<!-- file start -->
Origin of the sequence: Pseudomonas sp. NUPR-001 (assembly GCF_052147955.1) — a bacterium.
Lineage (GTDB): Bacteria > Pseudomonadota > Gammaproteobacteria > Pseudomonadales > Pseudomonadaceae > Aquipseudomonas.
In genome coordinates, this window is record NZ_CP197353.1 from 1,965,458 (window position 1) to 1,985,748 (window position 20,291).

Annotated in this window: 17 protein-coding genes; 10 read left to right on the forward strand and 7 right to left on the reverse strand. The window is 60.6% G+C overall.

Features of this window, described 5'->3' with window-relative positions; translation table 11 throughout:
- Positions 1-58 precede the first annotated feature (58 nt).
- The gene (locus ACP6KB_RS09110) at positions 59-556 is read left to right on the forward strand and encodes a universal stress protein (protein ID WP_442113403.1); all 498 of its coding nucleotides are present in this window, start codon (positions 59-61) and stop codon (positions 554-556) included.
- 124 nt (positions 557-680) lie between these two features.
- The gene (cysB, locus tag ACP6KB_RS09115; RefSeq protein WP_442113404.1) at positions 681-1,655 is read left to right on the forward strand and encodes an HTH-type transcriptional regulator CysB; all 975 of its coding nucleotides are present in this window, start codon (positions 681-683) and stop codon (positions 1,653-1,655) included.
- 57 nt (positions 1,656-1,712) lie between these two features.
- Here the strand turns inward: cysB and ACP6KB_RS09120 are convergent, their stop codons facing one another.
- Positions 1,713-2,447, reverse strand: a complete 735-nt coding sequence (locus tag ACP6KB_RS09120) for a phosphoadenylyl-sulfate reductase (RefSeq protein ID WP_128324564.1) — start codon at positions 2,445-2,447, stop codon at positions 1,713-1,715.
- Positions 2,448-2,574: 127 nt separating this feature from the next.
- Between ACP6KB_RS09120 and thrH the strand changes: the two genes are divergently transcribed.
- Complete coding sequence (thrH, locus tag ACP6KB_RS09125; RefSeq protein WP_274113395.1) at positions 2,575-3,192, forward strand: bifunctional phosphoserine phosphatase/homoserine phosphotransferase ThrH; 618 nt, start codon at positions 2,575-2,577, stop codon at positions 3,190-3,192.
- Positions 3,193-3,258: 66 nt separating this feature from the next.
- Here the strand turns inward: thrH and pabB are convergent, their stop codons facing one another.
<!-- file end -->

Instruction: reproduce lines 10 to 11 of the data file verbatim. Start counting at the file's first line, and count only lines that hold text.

- 57 nt (positions 1,656-1,712) lie between these two features.
- Here the strand turns inward: cysB and ACP6KB_RS09120 are convergent, their stop codons facing one another.